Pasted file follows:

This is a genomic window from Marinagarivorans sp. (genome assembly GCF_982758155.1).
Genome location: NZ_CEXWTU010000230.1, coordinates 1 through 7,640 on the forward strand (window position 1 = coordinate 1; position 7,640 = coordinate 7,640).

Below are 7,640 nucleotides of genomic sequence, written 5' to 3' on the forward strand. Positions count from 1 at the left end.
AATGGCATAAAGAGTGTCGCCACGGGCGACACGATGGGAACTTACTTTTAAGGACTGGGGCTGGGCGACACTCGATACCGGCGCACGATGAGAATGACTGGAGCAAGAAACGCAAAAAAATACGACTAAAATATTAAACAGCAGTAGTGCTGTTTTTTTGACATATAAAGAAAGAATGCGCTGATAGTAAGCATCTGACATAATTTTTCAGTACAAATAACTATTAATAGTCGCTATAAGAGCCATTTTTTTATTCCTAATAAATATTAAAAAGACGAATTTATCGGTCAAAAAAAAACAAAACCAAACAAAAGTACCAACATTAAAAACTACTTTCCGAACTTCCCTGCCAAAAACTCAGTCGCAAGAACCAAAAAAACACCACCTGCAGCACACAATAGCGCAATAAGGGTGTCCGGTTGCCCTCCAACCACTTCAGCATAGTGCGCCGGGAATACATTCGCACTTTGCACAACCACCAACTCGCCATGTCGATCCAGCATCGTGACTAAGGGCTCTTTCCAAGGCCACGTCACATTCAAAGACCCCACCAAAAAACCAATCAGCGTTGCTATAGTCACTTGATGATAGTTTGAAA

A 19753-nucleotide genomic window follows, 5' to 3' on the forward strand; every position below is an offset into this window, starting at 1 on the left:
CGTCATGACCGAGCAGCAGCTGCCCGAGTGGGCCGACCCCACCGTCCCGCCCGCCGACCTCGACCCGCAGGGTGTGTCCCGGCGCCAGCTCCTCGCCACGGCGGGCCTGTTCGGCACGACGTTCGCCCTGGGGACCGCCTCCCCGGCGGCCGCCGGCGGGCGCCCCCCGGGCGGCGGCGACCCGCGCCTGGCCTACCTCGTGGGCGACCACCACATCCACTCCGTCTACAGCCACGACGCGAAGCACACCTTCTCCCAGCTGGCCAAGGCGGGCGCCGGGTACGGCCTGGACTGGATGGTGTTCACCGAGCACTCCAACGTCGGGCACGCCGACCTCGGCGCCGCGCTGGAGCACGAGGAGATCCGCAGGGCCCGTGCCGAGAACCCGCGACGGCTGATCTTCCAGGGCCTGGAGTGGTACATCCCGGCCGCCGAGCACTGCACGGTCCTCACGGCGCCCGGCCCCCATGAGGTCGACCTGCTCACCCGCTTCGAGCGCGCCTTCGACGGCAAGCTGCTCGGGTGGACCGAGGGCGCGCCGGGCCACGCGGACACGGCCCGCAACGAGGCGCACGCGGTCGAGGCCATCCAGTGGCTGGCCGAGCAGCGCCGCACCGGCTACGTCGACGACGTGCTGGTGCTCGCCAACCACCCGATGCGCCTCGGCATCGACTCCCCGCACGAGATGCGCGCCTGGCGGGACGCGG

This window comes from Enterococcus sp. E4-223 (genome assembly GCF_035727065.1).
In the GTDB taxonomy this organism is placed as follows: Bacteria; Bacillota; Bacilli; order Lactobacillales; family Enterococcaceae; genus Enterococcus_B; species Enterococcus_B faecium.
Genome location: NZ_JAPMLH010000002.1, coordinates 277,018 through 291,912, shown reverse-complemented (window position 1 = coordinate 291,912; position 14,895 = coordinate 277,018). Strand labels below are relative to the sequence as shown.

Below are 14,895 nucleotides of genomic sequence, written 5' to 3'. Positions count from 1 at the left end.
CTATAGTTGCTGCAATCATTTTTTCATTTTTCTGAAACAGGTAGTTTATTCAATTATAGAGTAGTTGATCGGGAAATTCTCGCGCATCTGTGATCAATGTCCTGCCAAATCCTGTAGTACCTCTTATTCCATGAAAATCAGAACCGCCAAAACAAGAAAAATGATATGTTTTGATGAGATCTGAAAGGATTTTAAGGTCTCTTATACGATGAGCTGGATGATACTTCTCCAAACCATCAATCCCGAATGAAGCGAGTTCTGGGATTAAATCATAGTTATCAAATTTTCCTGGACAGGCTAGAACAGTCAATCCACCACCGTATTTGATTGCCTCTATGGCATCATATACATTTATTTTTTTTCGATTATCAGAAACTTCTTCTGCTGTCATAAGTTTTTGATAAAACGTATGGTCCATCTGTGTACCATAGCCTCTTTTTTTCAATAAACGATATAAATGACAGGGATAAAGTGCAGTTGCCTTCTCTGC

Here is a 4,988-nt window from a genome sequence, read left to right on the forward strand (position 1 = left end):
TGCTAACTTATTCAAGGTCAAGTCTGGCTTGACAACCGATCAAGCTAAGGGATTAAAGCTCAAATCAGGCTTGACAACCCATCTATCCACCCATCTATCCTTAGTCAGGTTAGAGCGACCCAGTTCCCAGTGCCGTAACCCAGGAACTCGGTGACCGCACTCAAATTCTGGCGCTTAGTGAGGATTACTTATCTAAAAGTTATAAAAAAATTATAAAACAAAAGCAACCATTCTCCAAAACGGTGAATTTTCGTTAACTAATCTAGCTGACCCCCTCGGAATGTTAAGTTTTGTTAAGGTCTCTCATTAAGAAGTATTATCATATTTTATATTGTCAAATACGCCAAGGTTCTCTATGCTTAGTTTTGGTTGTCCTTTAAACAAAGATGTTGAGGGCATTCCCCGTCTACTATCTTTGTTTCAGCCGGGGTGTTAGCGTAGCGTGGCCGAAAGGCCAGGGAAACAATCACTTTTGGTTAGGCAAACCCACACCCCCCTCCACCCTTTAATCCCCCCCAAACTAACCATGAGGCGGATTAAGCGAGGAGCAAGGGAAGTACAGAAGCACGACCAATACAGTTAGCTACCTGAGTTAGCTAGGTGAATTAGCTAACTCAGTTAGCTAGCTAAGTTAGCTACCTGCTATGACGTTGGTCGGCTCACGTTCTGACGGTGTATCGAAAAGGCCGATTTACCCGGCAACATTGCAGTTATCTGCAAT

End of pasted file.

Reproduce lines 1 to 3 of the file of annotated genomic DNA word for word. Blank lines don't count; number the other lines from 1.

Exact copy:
This is a genomic window from Marinagarivorans sp. (genome assembly GCF_982758155.1).
Genome location: NZ_CEXWTU010000230.1, coordinates 1 through 7,640 on the forward strand (window position 1 = coordinate 1; position 7,640 = coordinate 7,640).

Below are 7,640 nucleotides of genomic sequence, written 5' to 3' on the forward strand. Positions count from 1 at the left end.